Financial hardship tends to go hand in hand with disadvantage and homelessness. Financial hardship occurs when you become constantly short of money for the essentials such as rent, bills, education, clothing, food and transport. It can be caused by a loss or reduction of income, the increasing cost of living, raises in rent or rates and unexpectedly high bills. Not having enough money week to week also impedes a person’s ability to save extra for when these things happen.
There are a number of options to help if you are facing financial hardship –
• You can contact a community agency to help look for and cover the costs of moving to a less expensive property
• Apply for government benefits such as rent assistance
• Talk to your utilities providers and school for more time to pay bills or ask for a payment plan
• Use a community agency to get help with food and transport vouchers, food packages and meal services or part payment of outstanding bills
• Get an appointment with a financial counsellor to help you budget and understand your financial situation
What kind of government assistance is available?
ABSTUDY helps Aboriginal and Torres Strait Islander Australians cover the expenses associated with their education, including Australian Apprenticeships.
Austudy helps those aged 25 years or over cover the expenses associated with their fulltime education, including Australian Apprenticeships.
The Age Pension provides an income and concessions for those 65 years and over.
Up to 14 weeks payment to help with finances after the loss of a partner.
A supplement paid to someone who looks after a person with a disability, who is frail or has a medical condition.
Centrepay schedules regular payments from your Centrelink allowances to bills such as rent, education expenses and utilities.
Child Care Benefit and Rebate
Helps to cover the costs associated with registered child care facilities.
Child Disability Assistance Payment
A yearly payment to help families with the costs associated with caring for a child with disabilities.
A one off payment to help people experiencing a crisis situation such as becoming homeless through family violence or natural disaster.
Dad and Partner Pay
A payment to help dads or partners caring for a newborn or recently adopted child.
Disability Support Pension
An income for people with a physical, intellectual or psychiatric condition that stops them from working, or people who are permanently blind.
An ongoing supplement to help with the cost of energy bills.
Essential Medical Equipment Payment
An annual payment to help with the extra costs related to essential medical equipment
Family Tax Benefit
Payments to help with the costs associated with raising a child.
Health Care Card
Allows for concessions on medication, treatments, transport, utilities and other savings.
Low Income Supplement
An annual payment to those households whose income is less than $60,000.
An income for those over 16 but under 65 years who are looking for work.
Parental Leave Pay
Paid to the primary carer of a newborn or recently adopted child equivalent to the minimum weekly wage for up to 18 weeks.
A payment to help with the costs associated with raising a child.
An allowance to help with the costs of prescription medicines.
An allowance to help with the cost of renting.
Single Income Family Supplement
An annual payment to help single income families with the costs of living.
Student Start-up Loan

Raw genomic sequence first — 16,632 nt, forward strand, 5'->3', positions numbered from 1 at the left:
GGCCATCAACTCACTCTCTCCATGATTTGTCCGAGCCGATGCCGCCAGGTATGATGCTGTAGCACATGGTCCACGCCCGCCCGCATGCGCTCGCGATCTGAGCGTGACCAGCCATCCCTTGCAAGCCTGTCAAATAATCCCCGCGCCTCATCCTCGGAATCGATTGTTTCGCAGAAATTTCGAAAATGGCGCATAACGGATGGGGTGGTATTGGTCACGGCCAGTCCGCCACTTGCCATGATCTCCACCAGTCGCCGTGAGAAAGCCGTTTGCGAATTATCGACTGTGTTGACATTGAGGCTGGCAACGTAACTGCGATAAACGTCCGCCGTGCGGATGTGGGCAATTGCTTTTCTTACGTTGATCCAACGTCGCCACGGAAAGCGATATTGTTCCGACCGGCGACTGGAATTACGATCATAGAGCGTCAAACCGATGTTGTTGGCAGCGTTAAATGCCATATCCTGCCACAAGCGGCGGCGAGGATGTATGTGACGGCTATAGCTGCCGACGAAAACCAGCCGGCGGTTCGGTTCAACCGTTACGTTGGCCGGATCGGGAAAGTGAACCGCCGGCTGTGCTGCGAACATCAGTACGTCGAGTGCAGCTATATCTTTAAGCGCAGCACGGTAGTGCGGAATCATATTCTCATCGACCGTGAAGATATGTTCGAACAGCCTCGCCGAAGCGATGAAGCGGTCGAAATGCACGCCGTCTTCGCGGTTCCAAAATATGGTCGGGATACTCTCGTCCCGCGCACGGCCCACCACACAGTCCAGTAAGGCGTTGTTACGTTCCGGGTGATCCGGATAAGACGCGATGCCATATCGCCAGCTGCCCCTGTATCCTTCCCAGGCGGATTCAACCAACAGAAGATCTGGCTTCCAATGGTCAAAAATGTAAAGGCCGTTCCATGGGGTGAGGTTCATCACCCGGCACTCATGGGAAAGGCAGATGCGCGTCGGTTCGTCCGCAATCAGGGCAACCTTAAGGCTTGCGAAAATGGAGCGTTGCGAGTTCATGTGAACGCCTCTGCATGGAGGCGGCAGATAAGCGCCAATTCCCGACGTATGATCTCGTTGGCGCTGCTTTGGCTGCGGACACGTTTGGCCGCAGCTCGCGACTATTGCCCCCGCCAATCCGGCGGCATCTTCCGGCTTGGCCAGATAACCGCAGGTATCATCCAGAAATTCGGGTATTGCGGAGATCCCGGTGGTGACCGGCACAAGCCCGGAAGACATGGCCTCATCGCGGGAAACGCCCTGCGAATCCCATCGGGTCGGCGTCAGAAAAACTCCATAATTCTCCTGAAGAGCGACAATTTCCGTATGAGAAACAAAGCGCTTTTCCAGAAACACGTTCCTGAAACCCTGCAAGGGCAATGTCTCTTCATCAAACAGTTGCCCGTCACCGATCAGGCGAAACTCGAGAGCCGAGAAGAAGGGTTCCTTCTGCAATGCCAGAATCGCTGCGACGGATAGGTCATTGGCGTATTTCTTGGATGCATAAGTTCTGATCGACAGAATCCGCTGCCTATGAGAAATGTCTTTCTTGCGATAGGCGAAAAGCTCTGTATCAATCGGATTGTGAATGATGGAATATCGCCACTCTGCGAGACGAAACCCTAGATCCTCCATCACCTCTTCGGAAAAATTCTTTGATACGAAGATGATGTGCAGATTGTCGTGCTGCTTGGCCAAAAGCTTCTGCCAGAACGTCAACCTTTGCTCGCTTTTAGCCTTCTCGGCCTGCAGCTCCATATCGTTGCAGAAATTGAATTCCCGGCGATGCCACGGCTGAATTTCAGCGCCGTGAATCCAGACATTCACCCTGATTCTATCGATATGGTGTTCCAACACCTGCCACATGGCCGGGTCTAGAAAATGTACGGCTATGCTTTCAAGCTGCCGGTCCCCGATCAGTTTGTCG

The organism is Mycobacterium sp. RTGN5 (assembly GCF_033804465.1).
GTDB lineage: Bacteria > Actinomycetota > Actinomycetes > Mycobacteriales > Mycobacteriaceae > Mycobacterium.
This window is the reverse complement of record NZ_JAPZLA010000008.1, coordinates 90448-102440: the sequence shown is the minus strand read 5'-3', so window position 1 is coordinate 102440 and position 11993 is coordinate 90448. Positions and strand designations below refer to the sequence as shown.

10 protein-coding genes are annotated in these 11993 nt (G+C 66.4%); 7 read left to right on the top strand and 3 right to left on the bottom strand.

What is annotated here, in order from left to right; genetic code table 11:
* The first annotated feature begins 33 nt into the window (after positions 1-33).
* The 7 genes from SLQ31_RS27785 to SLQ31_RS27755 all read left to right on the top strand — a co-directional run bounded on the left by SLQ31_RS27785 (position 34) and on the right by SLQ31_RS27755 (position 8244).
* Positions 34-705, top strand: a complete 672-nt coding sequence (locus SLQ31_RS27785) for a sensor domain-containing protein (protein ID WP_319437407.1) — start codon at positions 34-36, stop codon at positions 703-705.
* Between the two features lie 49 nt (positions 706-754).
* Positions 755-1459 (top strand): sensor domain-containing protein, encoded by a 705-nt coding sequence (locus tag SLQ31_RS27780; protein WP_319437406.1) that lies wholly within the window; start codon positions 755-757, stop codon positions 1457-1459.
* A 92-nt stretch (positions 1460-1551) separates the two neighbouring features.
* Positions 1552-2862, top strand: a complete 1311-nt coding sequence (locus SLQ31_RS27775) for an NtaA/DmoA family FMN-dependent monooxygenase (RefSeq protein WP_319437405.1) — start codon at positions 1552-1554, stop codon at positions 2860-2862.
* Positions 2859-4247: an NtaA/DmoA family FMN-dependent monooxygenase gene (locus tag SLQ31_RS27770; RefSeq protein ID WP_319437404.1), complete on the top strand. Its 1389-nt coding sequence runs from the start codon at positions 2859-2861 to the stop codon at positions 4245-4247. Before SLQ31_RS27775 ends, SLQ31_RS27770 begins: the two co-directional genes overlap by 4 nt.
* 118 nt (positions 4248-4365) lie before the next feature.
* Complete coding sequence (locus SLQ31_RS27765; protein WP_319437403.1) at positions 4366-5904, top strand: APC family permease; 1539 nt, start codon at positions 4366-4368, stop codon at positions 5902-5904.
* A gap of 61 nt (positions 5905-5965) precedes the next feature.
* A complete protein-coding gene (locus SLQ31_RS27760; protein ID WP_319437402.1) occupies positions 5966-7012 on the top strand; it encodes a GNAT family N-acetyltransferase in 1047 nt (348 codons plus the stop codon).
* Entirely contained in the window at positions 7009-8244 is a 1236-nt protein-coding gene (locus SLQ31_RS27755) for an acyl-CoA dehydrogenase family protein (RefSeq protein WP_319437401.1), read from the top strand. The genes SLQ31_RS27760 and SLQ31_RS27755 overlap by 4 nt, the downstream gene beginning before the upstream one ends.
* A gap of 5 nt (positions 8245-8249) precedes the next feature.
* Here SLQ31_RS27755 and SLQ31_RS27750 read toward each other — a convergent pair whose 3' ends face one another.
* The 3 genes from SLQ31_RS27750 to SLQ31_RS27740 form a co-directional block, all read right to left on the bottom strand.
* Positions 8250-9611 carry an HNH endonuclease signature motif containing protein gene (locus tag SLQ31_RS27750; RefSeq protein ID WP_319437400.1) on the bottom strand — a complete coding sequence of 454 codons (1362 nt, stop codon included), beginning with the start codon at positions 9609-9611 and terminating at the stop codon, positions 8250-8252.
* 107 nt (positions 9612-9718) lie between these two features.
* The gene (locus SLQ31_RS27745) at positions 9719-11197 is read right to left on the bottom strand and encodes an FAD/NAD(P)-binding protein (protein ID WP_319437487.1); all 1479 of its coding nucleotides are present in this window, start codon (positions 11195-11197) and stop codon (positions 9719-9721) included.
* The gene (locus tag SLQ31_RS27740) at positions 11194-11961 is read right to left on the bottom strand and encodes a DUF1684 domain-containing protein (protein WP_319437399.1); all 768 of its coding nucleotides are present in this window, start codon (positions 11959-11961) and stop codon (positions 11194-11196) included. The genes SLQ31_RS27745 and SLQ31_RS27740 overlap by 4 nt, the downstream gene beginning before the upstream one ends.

A tax free loan to higher education students receiving Youth Allowance, Austudy or ABSTUDY Living Allowance.
An annual payment to help with the costs associated with regular utility bills.
An income for people between the ages of 16 to 24 years who are studying full time, undertaking a full time Australian Apprenticeship, training, looking for work or sick.
What is material aid?
Material aid is the practical assistance given to people in need. It includes food services, parcels and vouchers, toiletries, bedding, transport vouchers, holiday hampers. Sometimes the agency will be able to help with the payment of bills or medications when the funds are available but it’s usually best to call ahead to see what is available and to make an appointment.
Call the Department of Health and Human Services on 1300 650 172 and they will connect you with an agency or service in your area.
What is emergency relief and financial counselling?
Emergency relief helps people solve their immediate financial crisis through vouchers (food, transport or chemist), part payment of outstanding bills (rent or accommodation, utility accounts) and material assistance such as household goods, food parcels or clothing.
Financial counselling takes place with qualified and experienced workers who can help with budgeting, advocacy on the behalf of their client with outside organisations, referrals to and information about other agencies that can assist with finances or other issues, and financial literacy.
Who: Financial Counselling Australia [FCA] is the peak body for financial counsellors across Australia. Founded in 1982, they support financial counsellors and advocate on behalf on their clients for a fairer marketplace, especially those on low incomes or who are vulnerable. FCA is a member of the Consumers’ Federation of Australia.
What: Financial counsellors provide a free, independent and confidential service. You can use the FCA website to locate one in your area. For telephone counselling with a counsellor close to you, call 1800 007 007. A financial counsellor can help you with the following issues:
• Insurance company claims and policies
• Banks and lenders
• Grant applications and eligibility
• Help with complaints to the ombudsman
• Referrals to specialist community and social services
• Information about consumer rights and codes of practice
• Referral to community legal aid
• Debt advice and options
• Budget assistance and financial management
• Information on schemes, funds and material aid you may be eligible for